12 Thai phrases to learn before your holiday

In our experience, English-speaking tourists in Thailand don’t find it difficult to find their way around. Many locals in the big cities and resort islands speak English well enough to help you – most in the hospitality line would have an even greater command of the language. But that doesn’t mean that you can’t learn a few Thai phrases to break the ice with your hosts or new friends. First, it’s polite. And second, it shows that you’re interested in their culture.

Something to remember: add kha at the end of your sentence if you’re talking to a woman; khrab (sounds like ‘krub’) if you’re talking to a man. We asked our friends at Luxury Villas & Homes to teach us a few phrases.


Sa wad dee kha (for woman); sa wad dee khrab (for man)


La khon.

“Thank you”

Khop khun kha; khop khun khrab.

“How much?”

Thea rai?
Tip: Thea sounds like ‘tao’.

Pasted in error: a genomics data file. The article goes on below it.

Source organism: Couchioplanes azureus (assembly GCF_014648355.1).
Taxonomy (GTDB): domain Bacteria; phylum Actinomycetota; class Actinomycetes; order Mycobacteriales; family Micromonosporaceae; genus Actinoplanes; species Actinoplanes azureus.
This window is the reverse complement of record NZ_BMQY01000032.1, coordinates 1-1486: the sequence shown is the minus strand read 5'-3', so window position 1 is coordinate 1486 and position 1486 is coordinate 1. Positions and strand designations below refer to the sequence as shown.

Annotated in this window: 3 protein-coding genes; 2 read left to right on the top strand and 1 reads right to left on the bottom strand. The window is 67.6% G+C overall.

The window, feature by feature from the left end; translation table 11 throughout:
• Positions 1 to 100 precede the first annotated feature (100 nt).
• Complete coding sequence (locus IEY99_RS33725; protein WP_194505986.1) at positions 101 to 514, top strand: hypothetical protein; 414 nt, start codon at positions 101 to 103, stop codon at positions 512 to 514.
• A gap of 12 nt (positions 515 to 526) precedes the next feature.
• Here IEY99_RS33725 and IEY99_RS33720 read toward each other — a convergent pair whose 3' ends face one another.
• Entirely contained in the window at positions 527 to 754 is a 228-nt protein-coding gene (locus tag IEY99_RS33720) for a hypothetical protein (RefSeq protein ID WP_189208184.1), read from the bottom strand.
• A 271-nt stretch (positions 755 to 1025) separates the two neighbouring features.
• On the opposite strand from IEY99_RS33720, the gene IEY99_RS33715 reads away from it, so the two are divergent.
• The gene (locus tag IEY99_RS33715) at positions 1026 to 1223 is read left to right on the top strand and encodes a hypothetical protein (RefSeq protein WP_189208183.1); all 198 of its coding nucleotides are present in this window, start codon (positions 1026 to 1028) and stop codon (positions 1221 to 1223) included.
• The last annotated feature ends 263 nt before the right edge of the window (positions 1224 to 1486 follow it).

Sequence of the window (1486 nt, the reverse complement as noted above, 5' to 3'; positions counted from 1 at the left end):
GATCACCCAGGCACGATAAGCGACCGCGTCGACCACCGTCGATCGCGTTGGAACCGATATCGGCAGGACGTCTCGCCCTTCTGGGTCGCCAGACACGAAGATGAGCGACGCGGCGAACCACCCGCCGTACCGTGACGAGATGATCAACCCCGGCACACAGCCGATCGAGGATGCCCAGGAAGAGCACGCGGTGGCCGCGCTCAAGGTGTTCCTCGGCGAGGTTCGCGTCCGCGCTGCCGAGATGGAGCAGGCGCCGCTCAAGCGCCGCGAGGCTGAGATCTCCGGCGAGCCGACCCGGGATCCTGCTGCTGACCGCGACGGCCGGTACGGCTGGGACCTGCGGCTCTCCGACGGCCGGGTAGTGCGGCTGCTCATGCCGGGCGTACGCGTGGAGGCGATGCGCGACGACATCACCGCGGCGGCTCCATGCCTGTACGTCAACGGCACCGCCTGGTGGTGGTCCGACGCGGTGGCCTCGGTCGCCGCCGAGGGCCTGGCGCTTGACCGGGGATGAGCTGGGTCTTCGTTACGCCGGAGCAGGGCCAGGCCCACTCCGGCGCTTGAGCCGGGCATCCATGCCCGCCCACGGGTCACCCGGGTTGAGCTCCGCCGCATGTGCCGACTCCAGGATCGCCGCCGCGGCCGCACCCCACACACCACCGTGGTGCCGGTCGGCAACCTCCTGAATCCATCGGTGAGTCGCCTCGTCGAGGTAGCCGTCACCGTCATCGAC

Chay haad

“Where is the beach?”

Chay haad yu thi ngai?

“Swimming pool”

Sra way nam.
Tip: Sra sounds like ‘sa’ in ‘Melissa’. Way sounds like ‘wai’ in ‘why’.

“It’s pool time!”

Thung wela sra way nam laew!

“I’m hungry”

Chan hiw.
Tip: Hiw sounds like ‘yew’.


Ran xaharn.
Tip: Xaharn sounds like ‘ahan’.

“Eat rice” (an invitation to eat together)

Than khao hai aroi na.

“This villa is very beautiful”

Villa ni suay mak.

“I love your villa!”

Chan rak villa khong khun!

“How do I get to the airport?”

Chan cha phai thi sanam bin dai yang rai?

“I will be back!”

Chan cha klrab maa xik!
Tip: Xik sounds like ‘ik’.

“I hope to see you again”

Chan wang waa cha dai phob gan xik khrang.

Read also: Koh Samui: A guide to the top neighbourhoods

Read also: 5 Koh Samui restaurants for your next foodie trip

Andrea Tim

Andrea is a serial kopi peng drinker (for fun, not for the caffeine; coffee doesn't wake her up) and believer in keyboard shortcuts. She sees The Dress as blue and black, and hears both Yanny and Laurel. Make of that what you will.

No Comments Yet

Leave a Reply

Your email address will not be published.